Harvard University has announced that it will no longer require applicants to submit the essay portion of either the SAT or the ACT, even though they will still be required to submit scores for the other parts of the tests.
A statement Harvard released Sunday night noted that applicants will still submit essays, and that writing is an important part of the admissions process -- just not the essays of the standardized testing providers.
The university's statement says, "Harvard will accept the ACT/SAT with or without writing, starting with the Class of 2023, entering in August 2019. This change will add an additional component to the comprehensive outreach of the Harvard Financial Aid Initiative, which seeks outstanding students from all economic backgrounds. Students will continue to submit an essay through the Common, Coalition, or Universal applications -- and most students will also choose to submit an additional essay through the Harvard Application Writing Supplement. As noted on our application, students with unusual academic talent of all kinds -- including all forms of written expression -- are encouraged to submit portfolios of their work for Faculty consideration.
Harvard has not been the only institution requiring the SAT essay or equivalent from the ACT. Princeton University, for example, does so.
But many other colleges with highly competitive admissions -- where the SAT or the ACT remain required and where most applicants submit SAT scores -- have already dropped the essay requirement. Among these institutions are Columbia and Cornell Universities, the Massachusetts Institute of Technology and the University of Pennsylvania.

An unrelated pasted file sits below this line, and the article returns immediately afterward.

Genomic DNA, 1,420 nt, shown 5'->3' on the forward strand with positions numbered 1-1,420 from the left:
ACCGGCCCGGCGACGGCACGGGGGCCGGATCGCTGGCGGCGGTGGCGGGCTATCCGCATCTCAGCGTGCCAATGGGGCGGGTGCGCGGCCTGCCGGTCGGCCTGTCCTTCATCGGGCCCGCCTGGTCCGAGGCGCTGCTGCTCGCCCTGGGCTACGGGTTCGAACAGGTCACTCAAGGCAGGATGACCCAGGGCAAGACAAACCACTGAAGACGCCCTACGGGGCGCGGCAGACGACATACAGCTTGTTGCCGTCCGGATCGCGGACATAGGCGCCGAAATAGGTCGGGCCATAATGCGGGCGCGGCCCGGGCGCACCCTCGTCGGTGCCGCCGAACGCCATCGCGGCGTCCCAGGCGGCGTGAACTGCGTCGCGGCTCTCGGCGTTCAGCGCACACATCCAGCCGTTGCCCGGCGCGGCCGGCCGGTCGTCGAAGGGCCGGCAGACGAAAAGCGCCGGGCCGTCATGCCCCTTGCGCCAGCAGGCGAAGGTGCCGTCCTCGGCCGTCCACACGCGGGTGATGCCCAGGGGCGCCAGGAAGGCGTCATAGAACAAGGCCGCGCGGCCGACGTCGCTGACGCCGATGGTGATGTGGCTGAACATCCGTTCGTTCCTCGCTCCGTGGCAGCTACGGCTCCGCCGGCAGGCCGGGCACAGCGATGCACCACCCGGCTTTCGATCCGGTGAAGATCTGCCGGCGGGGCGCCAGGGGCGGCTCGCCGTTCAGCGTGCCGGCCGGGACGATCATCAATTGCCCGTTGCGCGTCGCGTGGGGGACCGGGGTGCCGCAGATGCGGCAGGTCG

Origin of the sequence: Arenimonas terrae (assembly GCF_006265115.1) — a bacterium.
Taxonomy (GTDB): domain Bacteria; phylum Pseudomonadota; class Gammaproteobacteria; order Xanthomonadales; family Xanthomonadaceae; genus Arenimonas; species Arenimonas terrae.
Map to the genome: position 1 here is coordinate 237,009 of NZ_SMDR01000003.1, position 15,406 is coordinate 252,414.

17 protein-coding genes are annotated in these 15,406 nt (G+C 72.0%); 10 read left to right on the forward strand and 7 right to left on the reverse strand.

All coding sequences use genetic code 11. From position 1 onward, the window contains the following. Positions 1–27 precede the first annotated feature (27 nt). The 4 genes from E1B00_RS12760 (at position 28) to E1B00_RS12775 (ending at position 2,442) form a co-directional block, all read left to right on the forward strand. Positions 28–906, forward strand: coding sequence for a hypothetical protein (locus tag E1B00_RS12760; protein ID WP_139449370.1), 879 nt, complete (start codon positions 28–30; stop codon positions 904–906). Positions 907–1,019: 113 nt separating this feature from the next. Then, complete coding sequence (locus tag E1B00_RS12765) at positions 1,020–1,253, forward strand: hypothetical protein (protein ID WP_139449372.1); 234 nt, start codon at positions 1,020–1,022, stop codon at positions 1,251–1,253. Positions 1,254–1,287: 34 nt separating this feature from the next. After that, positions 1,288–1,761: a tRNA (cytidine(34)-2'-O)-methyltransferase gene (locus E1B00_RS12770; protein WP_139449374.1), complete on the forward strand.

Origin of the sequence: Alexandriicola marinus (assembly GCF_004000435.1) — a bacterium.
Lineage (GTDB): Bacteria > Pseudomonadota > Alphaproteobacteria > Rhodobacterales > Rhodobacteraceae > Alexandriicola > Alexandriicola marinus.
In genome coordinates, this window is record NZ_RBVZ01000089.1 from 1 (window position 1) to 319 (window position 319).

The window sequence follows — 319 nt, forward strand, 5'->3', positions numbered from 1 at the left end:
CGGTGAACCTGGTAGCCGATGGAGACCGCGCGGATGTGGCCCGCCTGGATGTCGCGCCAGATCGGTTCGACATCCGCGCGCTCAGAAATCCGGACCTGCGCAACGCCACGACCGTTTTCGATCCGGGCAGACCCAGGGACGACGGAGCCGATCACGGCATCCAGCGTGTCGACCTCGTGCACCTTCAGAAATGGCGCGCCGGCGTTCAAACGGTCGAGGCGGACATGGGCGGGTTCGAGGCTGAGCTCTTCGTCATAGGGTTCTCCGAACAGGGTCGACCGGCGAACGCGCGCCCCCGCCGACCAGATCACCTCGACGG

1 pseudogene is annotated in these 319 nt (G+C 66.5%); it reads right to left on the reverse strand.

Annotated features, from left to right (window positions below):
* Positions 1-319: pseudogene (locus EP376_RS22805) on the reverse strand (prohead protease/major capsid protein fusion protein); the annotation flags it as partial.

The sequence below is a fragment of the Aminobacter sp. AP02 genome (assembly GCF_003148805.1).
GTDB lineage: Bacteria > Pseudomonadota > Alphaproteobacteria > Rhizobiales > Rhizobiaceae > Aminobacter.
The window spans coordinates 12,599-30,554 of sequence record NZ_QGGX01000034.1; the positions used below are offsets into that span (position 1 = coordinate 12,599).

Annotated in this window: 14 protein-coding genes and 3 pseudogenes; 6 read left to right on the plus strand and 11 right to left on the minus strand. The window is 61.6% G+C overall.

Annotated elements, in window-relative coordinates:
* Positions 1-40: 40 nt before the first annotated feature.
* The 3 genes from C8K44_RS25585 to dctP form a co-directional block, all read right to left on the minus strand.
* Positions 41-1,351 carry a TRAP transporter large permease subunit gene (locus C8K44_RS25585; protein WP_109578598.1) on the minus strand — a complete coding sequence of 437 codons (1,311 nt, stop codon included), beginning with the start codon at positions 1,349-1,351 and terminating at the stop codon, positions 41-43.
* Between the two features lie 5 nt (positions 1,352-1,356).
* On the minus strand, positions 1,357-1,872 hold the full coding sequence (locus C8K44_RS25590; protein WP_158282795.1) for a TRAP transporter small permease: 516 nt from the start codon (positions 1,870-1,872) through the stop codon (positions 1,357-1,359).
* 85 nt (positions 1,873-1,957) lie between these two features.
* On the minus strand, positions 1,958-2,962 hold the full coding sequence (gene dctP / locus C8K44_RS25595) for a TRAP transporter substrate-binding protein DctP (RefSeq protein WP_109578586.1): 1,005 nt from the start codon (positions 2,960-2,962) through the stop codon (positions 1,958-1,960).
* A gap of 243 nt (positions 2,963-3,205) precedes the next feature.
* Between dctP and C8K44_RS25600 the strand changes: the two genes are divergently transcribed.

The College Board first started offering an essay on the SAT in 2005. But many writing experts were highly critical of the format, noting among other things that it did not judge whether statements were factually correct. Les Perelman, an MIT writing professor, famously coached students on how to write ludicrous essays that would receive high scores.
In 2014, the College Board announced revisions to the SAT -- with substantial changes to the essay, including the use of writing passages to force test takers to cite evidence for opinions in their essays. Some advocates for the essay hoped the changes would lead more colleges to rely on it as part of the admissions process.
On its blog, Princeton Review said Harvard's decision was a sign that the essays should be eliminated from the SAT and ACT. While they are theoretically optional, many students feel pressure to take them (and prepare for them), even though a very small number of colleges actually use the scores.
"While over 70 percent of students taking the SAT and more than 50 percent taking the ACT opt in to the essay, not even 2 percent of colleges require an essay score," the blog post says. "Students and taxpayers are sending tens of millions of dollars into the College Board’s and ACT’s coffers and don’t appear to be getting anything out of it other than one more source of anxiety when it comes to college applications. It is time for the SAT and ACT essays to go."